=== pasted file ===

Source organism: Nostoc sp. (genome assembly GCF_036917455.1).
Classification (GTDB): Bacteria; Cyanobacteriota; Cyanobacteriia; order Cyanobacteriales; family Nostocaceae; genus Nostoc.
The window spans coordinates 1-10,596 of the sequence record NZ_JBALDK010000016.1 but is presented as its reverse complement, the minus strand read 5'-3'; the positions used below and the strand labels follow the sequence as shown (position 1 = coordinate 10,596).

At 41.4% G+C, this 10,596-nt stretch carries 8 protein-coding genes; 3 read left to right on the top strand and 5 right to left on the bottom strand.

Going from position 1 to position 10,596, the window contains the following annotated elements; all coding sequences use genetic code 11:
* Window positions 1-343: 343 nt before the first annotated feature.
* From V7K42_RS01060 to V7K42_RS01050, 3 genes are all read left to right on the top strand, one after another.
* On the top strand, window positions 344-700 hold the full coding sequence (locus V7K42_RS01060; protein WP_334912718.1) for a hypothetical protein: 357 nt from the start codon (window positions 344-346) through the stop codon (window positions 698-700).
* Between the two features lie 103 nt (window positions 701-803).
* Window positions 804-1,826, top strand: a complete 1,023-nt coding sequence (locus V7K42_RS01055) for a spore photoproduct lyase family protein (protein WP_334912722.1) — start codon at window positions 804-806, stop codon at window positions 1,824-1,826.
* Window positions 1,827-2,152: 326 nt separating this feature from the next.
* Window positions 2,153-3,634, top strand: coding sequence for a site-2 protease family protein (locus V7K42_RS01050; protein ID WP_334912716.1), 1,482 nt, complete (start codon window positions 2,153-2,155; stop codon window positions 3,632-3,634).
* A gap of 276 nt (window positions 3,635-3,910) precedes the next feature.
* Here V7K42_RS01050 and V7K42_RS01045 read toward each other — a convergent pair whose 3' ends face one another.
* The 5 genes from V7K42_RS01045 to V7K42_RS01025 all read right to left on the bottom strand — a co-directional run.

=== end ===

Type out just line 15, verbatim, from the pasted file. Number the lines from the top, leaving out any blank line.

* The 5 genes from V7K42_RS01045 to V7K42_RS01025 all read right to left on the bottom strand — a co-directional run.